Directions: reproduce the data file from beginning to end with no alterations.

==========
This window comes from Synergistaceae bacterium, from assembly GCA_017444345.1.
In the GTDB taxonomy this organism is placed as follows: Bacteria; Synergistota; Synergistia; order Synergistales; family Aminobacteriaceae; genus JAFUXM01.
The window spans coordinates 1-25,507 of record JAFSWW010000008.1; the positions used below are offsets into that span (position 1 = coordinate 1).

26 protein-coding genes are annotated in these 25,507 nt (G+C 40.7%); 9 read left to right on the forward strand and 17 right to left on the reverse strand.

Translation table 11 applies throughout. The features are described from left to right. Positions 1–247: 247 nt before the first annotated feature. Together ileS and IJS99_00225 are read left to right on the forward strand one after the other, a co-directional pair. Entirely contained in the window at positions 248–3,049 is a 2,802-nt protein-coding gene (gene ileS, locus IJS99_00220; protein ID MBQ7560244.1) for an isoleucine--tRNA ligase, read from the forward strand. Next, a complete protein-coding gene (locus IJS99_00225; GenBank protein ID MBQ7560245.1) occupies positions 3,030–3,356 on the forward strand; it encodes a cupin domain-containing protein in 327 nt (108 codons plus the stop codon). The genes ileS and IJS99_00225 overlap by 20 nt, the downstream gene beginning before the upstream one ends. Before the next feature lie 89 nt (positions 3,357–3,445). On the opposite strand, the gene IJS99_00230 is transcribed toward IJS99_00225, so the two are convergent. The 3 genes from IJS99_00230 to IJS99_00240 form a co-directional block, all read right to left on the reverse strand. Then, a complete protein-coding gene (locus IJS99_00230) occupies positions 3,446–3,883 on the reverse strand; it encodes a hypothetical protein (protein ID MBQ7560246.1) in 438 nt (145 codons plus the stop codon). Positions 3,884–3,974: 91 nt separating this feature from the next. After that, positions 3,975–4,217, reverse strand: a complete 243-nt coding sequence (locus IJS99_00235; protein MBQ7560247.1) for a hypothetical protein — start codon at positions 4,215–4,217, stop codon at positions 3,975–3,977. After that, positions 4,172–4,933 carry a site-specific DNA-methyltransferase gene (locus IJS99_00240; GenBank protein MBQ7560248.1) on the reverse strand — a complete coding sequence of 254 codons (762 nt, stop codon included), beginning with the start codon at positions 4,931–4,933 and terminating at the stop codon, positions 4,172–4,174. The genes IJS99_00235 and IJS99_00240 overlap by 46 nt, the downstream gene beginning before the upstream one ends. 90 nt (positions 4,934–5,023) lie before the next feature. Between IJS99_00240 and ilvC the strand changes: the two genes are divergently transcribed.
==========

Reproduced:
This window comes from Synergistaceae bacterium, from assembly GCA_017444345.1.
In the GTDB taxonomy this organism is placed as follows: Bacteria; Synergistota; Synergistia; order Synergistales; family Aminobacteriaceae; genus JAFUXM01.
The window spans coordinates 1-25,507 of record JAFSWW010000008.1; the positions used below are offsets into that span (position 1 = coordinate 1).

26 protein-coding genes are annotated in these 25,507 nt (G+C 40.7%); 9 read left to right on the forward strand and 17 right to left on the reverse strand.

Translation table 11 applies throughout. The features are described from left to right. Positions 1–247: 247 nt before the first annotated feature. Together ileS and IJS99_00225 are read left to right on the forward strand one after the other, a co-directional pair. Entirely contained in the window at positions 248–3,049 is a 2,802-nt protein-coding gene (gene ileS, locus IJS99_00220; protein ID MBQ7560244.1) for an isoleucine--tRNA ligase, read from the forward strand. Next, a complete protein-coding gene (locus IJS99_00225; GenBank protein ID MBQ7560245.1) occupies positions 3,030–3,356 on the forward strand; it encodes a cupin domain-containing protein in 327 nt (108 codons plus the stop codon). The genes ileS and IJS99_00225 overlap by 20 nt, the downstream gene beginning before the upstream one ends. Before the next feature lie 89 nt (positions 3,357–3,445). On the opposite strand, the gene IJS99_00230 is transcribed toward IJS99_00225, so the two are convergent. The 3 genes from IJS99_00230 to IJS99_00240 form a co-directional block, all read right to left on the reverse strand. Then, a complete protein-coding gene (locus IJS99_00230) occupies positions 3,446–3,883 on the reverse strand; it encodes a hypothetical protein (protein ID MBQ7560246.1) in 438 nt (145 codons plus the stop codon). Positions 3,884–3,974: 91 nt separating this feature from the next. After that, positions 3,975–4,217, reverse strand: a complete 243-nt coding sequence (locus IJS99_00235; protein MBQ7560247.1) for a hypothetical protein — start codon at positions 4,215–4,217, stop codon at positions 3,975–3,977. After that, positions 4,172–4,933 carry a site-specific DNA-methyltransferase gene (locus IJS99_00240; GenBank protein MBQ7560248.1) on the reverse strand — a complete coding sequence of 254 codons (762 nt, stop codon included), beginning with the start codon at positions 4,931–4,933 and terminating at the stop codon, positions 4,172–4,174. The genes IJS99_00235 and IJS99_00240 overlap by 46 nt, the downstream gene beginning before the upstream one ends. 90 nt (positions 4,934–5,023) lie before the next feature. Between IJS99_00240 and ilvC the strand changes: the two genes are divergently transcribed.